First step is to remove the chocolate from the system. If consumption occurred within an hour of talking to your vet, they may try to induce vomiting (or suggest you do so at home under their supervision). If it's been a few hours or you're unsure the exact time of chocolate consumption, your vet may use other means to try and clear the toxins. These include activated charcoal to prevent further absorption of toxins in the gut, a stomach tube to remove the toxin directly, or intravenous (IV) fluids to flush it out. This is all that's typically needed if your dog isn't showing signs of chocolate poisoning.

If your dog is showing symptoms, however, treatment will depend on what those are exactly. Often times, dogs will need to be hospitalized so they can be monitored continually. They might need IV fluids (to treat or prevent dehydration and provide cardiovascular support) and certain medications (such as anti-nausea, anti-diarrhea or anti-seizure).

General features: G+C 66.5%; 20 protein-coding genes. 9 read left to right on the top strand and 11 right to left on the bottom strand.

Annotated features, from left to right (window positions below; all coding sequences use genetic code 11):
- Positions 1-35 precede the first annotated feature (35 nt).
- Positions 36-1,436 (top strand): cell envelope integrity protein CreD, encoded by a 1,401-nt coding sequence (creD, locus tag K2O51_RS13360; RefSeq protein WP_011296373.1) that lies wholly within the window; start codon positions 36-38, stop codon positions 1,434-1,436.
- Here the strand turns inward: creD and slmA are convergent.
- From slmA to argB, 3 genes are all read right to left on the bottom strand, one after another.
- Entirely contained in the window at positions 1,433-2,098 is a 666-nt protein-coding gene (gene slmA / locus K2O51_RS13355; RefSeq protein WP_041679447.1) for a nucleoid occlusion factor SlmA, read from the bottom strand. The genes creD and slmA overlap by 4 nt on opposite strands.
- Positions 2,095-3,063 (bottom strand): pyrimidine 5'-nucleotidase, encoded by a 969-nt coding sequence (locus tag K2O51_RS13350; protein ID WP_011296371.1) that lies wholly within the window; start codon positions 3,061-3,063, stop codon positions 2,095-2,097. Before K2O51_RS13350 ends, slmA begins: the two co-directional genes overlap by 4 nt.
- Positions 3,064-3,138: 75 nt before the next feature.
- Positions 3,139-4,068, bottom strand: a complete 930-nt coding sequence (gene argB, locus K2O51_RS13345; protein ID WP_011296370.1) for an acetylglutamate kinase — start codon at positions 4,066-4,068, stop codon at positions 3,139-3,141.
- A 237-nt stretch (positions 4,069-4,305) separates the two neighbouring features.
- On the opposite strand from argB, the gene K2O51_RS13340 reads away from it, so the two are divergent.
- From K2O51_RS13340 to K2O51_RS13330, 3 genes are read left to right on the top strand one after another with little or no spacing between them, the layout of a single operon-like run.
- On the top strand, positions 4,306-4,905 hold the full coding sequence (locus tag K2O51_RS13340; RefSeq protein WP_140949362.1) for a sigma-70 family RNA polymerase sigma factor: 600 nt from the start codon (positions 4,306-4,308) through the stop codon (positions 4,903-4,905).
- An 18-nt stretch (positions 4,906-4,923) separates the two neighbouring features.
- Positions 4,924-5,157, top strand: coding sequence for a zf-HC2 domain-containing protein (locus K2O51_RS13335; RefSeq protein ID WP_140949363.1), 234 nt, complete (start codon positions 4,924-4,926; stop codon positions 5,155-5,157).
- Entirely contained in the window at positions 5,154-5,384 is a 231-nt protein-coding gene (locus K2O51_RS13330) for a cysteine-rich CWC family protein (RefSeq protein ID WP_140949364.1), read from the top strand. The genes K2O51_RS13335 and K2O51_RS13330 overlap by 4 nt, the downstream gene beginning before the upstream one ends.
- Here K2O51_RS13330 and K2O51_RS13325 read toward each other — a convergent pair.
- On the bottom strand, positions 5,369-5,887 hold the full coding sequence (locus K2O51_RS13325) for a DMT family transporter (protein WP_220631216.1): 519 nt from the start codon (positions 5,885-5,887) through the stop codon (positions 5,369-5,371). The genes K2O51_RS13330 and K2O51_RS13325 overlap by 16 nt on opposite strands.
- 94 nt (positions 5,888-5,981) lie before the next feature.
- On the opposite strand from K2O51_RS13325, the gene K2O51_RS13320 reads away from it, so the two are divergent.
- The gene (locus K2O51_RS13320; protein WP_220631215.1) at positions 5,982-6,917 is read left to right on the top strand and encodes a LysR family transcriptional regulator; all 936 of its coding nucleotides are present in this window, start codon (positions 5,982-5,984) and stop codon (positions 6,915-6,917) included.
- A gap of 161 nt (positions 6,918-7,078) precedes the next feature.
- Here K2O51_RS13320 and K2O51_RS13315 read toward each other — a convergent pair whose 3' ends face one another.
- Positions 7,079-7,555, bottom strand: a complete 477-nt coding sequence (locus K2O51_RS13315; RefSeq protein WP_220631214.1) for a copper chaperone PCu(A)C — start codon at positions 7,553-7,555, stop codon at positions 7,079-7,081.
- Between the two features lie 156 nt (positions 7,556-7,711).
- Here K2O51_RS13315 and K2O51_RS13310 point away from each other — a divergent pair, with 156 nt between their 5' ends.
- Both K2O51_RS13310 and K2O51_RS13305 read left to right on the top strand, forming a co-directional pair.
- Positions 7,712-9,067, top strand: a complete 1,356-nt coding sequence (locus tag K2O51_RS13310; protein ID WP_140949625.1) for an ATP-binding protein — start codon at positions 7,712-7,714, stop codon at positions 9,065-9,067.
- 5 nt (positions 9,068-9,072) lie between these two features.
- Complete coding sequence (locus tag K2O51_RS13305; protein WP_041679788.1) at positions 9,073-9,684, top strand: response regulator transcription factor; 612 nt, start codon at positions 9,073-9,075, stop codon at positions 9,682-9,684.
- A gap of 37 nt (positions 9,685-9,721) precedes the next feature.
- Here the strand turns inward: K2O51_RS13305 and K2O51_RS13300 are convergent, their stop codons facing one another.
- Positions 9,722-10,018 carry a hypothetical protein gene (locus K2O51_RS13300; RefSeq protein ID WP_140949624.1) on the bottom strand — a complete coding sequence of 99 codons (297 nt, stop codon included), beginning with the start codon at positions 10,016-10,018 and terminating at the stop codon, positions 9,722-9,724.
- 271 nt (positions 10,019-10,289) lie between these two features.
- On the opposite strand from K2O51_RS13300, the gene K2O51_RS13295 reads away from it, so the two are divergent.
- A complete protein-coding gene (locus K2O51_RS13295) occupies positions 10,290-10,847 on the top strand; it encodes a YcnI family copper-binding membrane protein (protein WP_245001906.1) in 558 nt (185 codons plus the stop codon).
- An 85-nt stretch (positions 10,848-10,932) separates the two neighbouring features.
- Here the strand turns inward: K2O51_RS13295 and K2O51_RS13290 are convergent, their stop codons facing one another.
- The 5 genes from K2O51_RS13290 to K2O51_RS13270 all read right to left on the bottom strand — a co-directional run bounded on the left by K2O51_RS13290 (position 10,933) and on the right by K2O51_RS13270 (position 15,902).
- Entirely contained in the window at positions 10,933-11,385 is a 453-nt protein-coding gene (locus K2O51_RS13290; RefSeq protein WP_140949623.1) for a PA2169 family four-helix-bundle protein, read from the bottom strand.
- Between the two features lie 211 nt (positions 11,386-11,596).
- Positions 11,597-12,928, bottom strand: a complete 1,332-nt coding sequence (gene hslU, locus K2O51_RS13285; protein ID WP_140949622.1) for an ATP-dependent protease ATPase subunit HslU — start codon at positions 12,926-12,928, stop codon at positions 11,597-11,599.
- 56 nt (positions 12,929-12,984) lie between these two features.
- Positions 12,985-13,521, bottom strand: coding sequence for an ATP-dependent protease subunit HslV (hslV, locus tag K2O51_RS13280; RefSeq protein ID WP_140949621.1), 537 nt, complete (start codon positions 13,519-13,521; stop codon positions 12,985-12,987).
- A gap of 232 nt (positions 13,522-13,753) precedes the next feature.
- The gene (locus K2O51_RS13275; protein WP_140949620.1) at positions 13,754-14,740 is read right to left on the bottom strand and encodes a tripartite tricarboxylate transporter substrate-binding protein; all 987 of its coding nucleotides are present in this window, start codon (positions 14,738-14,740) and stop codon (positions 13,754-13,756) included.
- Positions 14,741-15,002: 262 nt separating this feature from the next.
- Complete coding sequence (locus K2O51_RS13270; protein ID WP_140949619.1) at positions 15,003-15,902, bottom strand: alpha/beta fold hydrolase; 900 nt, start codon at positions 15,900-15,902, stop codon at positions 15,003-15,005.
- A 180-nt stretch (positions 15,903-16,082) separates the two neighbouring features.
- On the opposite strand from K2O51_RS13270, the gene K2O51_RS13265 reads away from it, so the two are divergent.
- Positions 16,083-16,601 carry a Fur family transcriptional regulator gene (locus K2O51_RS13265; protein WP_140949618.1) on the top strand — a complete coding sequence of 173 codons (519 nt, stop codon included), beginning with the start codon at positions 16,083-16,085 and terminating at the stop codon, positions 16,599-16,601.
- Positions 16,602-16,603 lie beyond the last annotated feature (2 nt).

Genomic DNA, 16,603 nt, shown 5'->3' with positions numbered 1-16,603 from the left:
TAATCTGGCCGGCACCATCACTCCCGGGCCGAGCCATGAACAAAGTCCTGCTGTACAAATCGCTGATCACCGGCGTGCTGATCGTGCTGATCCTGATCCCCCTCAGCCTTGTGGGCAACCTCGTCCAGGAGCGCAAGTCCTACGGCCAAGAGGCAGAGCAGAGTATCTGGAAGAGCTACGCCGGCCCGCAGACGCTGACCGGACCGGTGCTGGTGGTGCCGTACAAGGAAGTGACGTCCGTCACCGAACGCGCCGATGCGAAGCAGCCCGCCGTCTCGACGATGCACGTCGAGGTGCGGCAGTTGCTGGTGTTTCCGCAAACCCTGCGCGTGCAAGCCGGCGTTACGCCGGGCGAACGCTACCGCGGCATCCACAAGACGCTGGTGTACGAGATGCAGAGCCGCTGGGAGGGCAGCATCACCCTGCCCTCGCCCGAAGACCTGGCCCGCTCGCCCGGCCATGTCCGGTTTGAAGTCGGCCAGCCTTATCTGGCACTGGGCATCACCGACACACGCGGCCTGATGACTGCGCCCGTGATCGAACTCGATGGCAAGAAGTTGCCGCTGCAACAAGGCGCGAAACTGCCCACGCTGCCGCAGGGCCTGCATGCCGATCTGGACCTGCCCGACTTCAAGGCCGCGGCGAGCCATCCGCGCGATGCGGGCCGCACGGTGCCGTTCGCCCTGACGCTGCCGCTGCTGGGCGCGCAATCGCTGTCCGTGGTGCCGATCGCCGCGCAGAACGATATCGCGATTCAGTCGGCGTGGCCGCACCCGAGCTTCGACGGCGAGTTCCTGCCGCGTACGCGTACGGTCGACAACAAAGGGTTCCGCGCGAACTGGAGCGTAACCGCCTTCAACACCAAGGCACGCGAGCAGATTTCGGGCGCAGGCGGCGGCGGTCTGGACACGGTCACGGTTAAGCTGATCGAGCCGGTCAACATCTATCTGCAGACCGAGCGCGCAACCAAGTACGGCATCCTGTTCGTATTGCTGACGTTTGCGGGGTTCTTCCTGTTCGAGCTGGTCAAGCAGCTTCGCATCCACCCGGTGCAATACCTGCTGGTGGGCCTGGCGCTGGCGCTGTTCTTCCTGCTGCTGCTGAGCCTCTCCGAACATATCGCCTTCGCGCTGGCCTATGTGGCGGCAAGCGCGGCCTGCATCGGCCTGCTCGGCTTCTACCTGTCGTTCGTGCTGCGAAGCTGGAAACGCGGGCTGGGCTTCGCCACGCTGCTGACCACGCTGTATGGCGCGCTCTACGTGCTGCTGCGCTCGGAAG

All this being said, the general prognosis for dogs that consume chocolate is typically good if action is taken quickly and efficiently.

How To Prevent Your Dog From Eating Chocolate

The best way to prevent your dog from consuming chocolate is to make it inaccessible. You can keep chocolate out of reach in upper cabinets, top shelves of pantries or even in the refrigerator. Make sure to always keep cabinet and pantry doors closed and remove any chocolate from countertops, tables and purses. You can also store them in air tight containers that your dog can't get into.

Chocolate toxicity tends to rise during holidays (such as Halloween, Christmas, Hanukkah, Valentine's Day and Easter), so be extra attentive during the holiday season. Remind children and guests not to give your dog any chocolate (or table scraps and other human food, for that matter). Always watch children that have been given chocolate to ensure all of it is eaten, none is dropped and you can clean up anything that has been left behind.